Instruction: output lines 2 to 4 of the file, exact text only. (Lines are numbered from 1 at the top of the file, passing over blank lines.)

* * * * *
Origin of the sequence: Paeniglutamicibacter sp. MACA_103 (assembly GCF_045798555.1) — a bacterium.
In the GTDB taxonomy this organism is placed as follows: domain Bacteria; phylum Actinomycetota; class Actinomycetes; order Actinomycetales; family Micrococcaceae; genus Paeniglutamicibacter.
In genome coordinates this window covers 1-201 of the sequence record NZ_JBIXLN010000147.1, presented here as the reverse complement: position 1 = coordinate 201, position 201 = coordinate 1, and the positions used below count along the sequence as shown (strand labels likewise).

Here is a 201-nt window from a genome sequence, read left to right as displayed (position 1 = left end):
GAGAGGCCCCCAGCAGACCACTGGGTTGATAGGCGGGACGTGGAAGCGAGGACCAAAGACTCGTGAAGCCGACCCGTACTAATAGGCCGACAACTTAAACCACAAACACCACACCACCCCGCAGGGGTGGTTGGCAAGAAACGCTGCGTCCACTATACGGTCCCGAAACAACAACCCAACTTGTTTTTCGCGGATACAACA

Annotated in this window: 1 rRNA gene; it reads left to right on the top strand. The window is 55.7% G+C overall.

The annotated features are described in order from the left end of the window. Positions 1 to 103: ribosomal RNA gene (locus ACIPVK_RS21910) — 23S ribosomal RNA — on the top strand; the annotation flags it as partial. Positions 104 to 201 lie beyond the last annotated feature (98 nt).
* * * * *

In the GTDB taxonomy this organism is placed as follows: domain Bacteria; phylum Actinomycetota; class Actinomycetes; order Actinomycetales; family Micrococcaceae; genus Paeniglutamicibacter.
In genome coordinates this window covers 1-201 of the sequence record NZ_JBIXLN010000147.1, presented here as the reverse complement: position 1 = coordinate 201, position 201 = coordinate 1, and the positions used below count along the sequence as shown (strand labels likewise).

Here is a 201-nt window from a genome sequence, read left to right as displayed (position 1 = left end):